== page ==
Toyota dealerships (Japan)

(Redirected from Toyopet Store)

Toyota vehicles in Japan are distributed to numerous dealership chains throughout the country. Up to May 2020, each dealership chain had a different product offering, with some models restricted to one chain to maintain exclusivity. Since May 2020, every Toyota model in Japan was available in all dealership chains.[1] Current dealership chains include Toyota Store, Toyopet Store, Toyota Corolla Store and Netz Store.

Toyota Store Aichi
Toyopet Store, Saitama
Corolla Store Kyotanabe
Netz Store, Tsurumi-ku, Osaka

History edit

In Japan in the late 1940s, Toyota's sales department was part of its manufacturing company and had its office in Nagoya.[2]

At that time, the Japanese auto industry was controlled by the U.S. government.[3] The majority of Toyota's sales was composed of trucks and buses. The new car business in Japan was quite limited.[4] There was little need for consumer-oriented branding or consumer-oriented showrooms.

On April 3, 1950, Toyota established a separate company for sales of its motor vehicles, including exports, called トヨタ自動車販売株式会社 Toyota Jidōsha Hanbai Kabushiki Gaisha, Toyota Auto Sales Corporation, sometimes abbreviated トヨタ自販 Toyota Jihan.[2] In 1950, there were forty-seven sales outlets for Toyota vehicles in Japan.[5]

In 1955, Toyota launched a new style of sedan, the Crown.[6]

In 1957, Toyota began manufacturing a slightly smaller and more economical sedan, the Corona.[7] A separate sales network, Toyopet Stores (トヨペット店 Toyopetto-ten), was created to sell the Corona and Toyopet ToyoAce trucks. It currently[when?] features mid-range models.[citation needed]

To distinguish Crown showrooms from Corona showrooms, the former came to be called Toyota Stores (トヨタ店 Toyota-ten).[8] In the 1960s, Toyota Stores added a new luxury car, the Century.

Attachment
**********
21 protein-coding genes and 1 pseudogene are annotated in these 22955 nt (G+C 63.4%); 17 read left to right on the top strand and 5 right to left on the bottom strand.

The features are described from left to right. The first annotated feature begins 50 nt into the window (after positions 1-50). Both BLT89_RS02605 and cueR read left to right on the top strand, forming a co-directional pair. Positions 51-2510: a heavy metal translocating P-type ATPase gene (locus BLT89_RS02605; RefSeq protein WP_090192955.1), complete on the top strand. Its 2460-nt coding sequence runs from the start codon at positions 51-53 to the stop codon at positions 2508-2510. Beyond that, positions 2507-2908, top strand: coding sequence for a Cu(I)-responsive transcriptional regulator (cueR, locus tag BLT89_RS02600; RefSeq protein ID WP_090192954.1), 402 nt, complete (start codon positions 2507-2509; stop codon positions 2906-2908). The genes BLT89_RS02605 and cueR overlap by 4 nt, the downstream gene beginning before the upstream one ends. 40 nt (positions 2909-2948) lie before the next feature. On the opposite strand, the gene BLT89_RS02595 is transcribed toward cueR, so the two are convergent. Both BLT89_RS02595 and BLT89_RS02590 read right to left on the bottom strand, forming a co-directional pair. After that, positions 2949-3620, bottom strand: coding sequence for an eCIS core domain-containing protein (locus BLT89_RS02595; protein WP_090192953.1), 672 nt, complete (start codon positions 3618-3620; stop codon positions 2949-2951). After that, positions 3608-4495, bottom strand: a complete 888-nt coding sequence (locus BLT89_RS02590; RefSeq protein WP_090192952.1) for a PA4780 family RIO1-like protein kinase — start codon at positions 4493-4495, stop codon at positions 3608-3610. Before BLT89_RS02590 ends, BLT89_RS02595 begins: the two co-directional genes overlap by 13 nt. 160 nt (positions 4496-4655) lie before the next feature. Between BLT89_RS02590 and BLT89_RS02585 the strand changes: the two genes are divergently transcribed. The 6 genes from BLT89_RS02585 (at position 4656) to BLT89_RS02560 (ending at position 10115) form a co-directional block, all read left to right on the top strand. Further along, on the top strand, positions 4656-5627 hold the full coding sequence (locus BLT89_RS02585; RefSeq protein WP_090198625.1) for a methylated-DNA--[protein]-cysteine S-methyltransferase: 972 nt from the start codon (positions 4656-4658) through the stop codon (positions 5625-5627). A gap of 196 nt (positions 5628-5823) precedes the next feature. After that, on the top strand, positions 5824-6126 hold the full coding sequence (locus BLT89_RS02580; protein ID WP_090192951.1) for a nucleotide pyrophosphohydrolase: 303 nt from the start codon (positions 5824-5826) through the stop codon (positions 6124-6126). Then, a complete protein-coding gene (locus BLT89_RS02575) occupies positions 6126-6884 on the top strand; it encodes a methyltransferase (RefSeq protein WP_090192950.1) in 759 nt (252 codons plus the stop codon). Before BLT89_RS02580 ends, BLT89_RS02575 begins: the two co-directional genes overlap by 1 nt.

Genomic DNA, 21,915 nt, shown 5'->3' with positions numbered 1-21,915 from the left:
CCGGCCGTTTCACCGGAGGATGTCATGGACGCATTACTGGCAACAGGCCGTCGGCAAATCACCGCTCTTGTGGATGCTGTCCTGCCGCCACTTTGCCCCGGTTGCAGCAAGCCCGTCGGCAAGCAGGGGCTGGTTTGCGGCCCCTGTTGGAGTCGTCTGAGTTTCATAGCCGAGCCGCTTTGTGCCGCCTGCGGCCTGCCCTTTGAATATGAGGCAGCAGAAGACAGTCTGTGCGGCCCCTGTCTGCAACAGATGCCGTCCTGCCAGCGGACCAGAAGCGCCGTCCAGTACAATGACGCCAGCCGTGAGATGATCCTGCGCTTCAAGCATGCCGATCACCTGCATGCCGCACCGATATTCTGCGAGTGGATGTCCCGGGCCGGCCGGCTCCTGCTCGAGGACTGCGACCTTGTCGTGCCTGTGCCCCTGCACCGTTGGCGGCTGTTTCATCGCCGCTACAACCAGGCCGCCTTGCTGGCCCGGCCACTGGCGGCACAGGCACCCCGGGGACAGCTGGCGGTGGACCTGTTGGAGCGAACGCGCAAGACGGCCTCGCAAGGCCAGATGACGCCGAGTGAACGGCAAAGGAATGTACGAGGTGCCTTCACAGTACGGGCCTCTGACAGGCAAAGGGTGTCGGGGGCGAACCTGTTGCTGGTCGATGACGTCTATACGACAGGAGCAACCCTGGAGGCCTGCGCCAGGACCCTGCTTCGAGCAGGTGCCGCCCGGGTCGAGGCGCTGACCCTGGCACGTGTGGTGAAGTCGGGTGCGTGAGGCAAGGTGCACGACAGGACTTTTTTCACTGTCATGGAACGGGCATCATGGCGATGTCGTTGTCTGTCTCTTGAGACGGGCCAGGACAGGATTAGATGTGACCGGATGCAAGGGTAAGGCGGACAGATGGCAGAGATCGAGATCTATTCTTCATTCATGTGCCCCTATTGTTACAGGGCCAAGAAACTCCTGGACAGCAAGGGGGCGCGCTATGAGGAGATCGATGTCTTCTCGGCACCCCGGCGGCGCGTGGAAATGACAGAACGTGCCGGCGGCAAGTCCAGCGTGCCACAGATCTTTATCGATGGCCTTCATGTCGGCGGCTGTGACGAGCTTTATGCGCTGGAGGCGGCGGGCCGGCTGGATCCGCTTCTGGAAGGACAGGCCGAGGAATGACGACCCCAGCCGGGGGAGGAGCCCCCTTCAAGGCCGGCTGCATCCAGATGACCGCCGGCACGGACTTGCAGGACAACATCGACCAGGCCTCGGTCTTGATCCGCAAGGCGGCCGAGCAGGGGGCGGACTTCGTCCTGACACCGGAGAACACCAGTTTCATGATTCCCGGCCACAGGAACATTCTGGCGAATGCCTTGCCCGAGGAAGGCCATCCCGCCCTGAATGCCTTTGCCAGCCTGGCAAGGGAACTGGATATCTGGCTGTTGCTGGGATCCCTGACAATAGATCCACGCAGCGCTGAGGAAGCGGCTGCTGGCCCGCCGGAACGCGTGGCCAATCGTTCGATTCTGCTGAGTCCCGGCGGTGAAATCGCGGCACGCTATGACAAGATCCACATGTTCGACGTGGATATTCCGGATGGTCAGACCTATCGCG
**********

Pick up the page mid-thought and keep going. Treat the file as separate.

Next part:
In 1957, Toyota launched Toyota Diesel Stores (トヨタディーゼル店 Toyota Dīzeru-ten), a dealership network for diesel commercial vehicles that initially sold trucks, buses, and forklifts, such as the Dyna and Coaster. Hino products were likewise sold at Diesel Stores after Toyota acquired that company in 1967. Starting in 1980, Diesel Stores sold the Starlet, Corolla, Corona, Vista, and Crown equipped with diesel engines, as well as the first-generation Tercel, although it was not available with a diesel engine at the time. When the Toyota Diesel store network was disbanded in 1988, commercial vehicles were divided between Toyota Stores and Toyopet Stores.[citation needed]

Toyota Publica Stores (トヨタパブリカ店 Toyota Paburika-ten) were established in 1961 to sell the Publica. In 1966, the chain of outlets was renamed Toyota Corolla Store" (トヨタカローラ店 Toyota Karōra-ten); it sells the economy model, Corolla.[9]

The "Toyota Auto Stores" (トヨタオート店 Toyota Ōto-ten) sales network was established in 1967 to sell a Corolla clone called the Sprinter. "Toyota Vista Stores" (トヨタ・ビスタ) sales network was established in 1980, and a Camry clone called the Vista was developed in 1982.[9] Toyota Auto Stores were rebranded as Netz Toyota (ネッツトヨタ店 Nettsu-Toyota-ten) ("Network of Energetic Teams for Zenith"), targeting young buyers, in August 1998. Toyota Vista Stores was subsequently merged into Netz Toyota in 2004. Some former Vista Store models, such as the Altezza and the Aristo, were rebranded as Lexus (レクサス Rekusasu), while other products were taken over by Netz Toyota, which was already selling the ist and the RAV4.[citation needed]

In 2012, selected Japanese dealerships were given a special designation, Area 86, that resembled the North American Toyota network, called Scion, to sell the 86, building on the marketing approach started with WiLL-branded products.[9][10] As of 2017, the Area 86 network was rebranded as GR for Gazoo Racing, sharing a similar approach to the performance division Toyota Racing Development (TRD), providing various upgrades for the 86, Vitz, Prius, Mark X, Harrier, Noah and Voxy.[11]

In the female idol[clarification needed] group, AKB48, Toyota and AKS have worked together to create a subunit named Team 8, which was marketed with the slogan: "Idols who come to meet you." They have a total of 47 members, each representing a prefecture of Japan.[citation needed]

Starting in May 2020, models that were exclusive to particular Toyota dealership networks began to be shared with other Toyota dealership networks. Consequently, in Japan a customer can purchase any Toyota new from any of the four dealership groups, while Lexus products remain exclusive to Lexus locations.[12]